But thousands of cars were torched in scores of housing projects on the distant outskirts of the French capital and other cities.
The burned-out carcasses of police vehicles and torched cars served as a reminder of the violent day.
On Easter Sunday, a parking structure and a flower shop were also torched.
Last week, settlers from Maon torched two dunams of wheat fields in the south Hebron hills.
Brittany Ferrell held a sign in the parking lot of the torched QuikTrip gas station.
Who torched the good people of death row is mystery number one from “Infected.”
Over a dozen churches in Minya alone have been attacked or torched since the violent dispersal of the Islamist sit-ins, they said.
Matt Schaub (4,008 yards, 22 touchdowns) torched the Cincinnati Bengals last week for ... zero touchdowns.
torched on by that fly-by-night who'll be getting out of town and who'll be forgotten inside a week.
He told me this morning that he was going back to the drive in spite of me—he said it was because you had torched him on to do so.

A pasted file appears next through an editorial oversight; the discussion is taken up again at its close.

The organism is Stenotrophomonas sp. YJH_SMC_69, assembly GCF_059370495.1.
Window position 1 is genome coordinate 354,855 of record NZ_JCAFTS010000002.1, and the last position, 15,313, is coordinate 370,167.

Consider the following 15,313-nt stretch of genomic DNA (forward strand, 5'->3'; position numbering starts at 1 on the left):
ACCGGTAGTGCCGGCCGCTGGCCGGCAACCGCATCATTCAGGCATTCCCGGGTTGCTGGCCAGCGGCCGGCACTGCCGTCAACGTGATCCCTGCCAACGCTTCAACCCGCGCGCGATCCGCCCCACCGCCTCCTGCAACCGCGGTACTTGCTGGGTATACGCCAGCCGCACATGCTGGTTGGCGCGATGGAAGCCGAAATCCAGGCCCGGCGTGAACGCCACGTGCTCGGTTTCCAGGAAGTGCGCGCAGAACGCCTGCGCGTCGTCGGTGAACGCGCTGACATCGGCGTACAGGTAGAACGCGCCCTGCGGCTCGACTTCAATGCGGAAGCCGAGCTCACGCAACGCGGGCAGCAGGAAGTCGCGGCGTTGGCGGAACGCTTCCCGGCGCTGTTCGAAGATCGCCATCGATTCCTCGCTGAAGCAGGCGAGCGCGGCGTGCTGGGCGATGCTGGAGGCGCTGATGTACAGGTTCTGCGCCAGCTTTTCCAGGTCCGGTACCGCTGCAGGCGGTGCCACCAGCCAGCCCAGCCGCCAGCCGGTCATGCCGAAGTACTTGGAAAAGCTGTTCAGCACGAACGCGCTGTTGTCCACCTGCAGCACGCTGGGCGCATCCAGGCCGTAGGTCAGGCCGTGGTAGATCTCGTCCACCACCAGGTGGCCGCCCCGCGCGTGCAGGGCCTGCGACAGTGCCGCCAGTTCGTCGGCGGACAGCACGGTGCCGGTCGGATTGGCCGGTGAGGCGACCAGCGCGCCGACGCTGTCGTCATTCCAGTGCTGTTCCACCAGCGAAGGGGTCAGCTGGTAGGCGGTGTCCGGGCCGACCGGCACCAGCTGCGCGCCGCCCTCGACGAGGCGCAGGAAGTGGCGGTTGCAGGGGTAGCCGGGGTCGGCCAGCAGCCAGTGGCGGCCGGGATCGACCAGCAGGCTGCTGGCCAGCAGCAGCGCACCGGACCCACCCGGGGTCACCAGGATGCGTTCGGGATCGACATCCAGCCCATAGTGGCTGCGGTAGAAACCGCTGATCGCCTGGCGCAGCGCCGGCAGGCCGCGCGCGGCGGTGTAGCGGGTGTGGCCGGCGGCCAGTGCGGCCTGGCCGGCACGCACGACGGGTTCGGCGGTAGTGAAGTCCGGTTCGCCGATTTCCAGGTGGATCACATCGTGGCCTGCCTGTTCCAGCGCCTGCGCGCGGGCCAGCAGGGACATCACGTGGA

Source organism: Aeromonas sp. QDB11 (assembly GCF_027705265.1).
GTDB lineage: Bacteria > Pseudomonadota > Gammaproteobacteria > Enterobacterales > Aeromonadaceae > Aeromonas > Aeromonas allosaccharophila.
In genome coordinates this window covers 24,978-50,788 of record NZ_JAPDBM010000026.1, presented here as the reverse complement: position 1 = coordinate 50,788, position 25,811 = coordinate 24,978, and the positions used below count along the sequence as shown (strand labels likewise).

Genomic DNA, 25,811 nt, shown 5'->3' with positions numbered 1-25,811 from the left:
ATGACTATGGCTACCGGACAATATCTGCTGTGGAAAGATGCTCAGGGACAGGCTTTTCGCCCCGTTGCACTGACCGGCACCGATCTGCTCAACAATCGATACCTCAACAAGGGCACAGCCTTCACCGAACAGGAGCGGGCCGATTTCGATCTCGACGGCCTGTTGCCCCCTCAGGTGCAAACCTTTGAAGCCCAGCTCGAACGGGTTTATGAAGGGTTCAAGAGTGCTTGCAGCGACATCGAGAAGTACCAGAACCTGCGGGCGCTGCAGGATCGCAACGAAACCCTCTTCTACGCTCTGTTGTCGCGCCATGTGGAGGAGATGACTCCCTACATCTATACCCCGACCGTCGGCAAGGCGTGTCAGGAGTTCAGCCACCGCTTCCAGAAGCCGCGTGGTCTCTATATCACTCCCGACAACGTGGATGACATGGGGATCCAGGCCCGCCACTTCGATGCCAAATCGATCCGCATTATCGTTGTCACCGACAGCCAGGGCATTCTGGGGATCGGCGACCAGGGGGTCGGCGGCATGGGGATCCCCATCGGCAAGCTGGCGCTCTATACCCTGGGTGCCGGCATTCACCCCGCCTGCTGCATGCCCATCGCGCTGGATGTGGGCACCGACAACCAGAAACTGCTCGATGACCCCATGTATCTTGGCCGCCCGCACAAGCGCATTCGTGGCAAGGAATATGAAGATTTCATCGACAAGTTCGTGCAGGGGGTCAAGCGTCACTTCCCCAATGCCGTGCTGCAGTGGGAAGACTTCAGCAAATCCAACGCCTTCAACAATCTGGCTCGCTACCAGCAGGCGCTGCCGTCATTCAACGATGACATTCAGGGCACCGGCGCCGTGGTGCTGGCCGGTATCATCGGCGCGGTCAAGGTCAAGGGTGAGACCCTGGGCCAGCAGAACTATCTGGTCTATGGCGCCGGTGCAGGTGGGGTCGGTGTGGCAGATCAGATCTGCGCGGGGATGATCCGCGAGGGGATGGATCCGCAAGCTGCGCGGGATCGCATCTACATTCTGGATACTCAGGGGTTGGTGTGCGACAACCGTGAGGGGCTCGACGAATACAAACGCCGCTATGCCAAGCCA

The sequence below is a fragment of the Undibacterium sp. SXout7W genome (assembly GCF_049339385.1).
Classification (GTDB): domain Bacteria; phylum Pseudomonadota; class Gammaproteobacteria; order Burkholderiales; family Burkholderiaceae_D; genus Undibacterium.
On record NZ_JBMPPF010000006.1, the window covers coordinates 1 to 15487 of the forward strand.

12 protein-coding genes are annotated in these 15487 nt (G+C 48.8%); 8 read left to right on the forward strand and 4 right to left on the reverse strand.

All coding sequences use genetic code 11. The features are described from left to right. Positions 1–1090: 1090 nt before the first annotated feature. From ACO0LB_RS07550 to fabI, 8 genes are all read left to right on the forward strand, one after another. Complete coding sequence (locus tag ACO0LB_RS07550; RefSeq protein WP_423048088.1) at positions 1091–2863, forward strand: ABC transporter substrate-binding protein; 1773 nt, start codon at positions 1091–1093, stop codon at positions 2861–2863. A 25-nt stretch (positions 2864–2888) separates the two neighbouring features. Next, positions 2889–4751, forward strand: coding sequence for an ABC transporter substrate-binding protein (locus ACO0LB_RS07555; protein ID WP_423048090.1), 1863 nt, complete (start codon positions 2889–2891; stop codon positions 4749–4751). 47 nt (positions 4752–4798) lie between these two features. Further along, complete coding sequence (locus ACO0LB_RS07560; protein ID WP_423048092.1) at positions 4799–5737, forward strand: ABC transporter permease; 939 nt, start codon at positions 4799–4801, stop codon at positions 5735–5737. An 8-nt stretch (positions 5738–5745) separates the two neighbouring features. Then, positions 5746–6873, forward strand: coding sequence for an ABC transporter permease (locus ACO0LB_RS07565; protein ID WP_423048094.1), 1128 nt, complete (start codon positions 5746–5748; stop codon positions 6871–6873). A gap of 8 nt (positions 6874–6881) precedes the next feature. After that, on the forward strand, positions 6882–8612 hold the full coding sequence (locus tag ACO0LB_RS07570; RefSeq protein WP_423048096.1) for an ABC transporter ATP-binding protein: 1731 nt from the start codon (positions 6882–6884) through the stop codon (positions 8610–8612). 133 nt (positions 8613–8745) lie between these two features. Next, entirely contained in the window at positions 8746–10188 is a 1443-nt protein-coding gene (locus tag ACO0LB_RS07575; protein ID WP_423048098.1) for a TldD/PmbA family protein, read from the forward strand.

late 13c., from Old French torche, originally "twisted thing," hence "torch formed of twisted tow dipped in wax," probably from Vulgar Latin *torca, alteration of Late Latin torqua, variant of classical Latin torques "collar of twisted metal," from torquere "to twist" (see thwart). In Britain, also applied to the battery-driven version (in U.S., flashlight). Torch song is 1927 ("My Melancholy Baby," performed by Tommy Lyman, is said to have been the first so called), from carry a torch "suffer an unrequited love" (also 1927), an obscure notion from Broadway slang.
"set fire to," 1931, from torch (n.). Related: Torched; torching.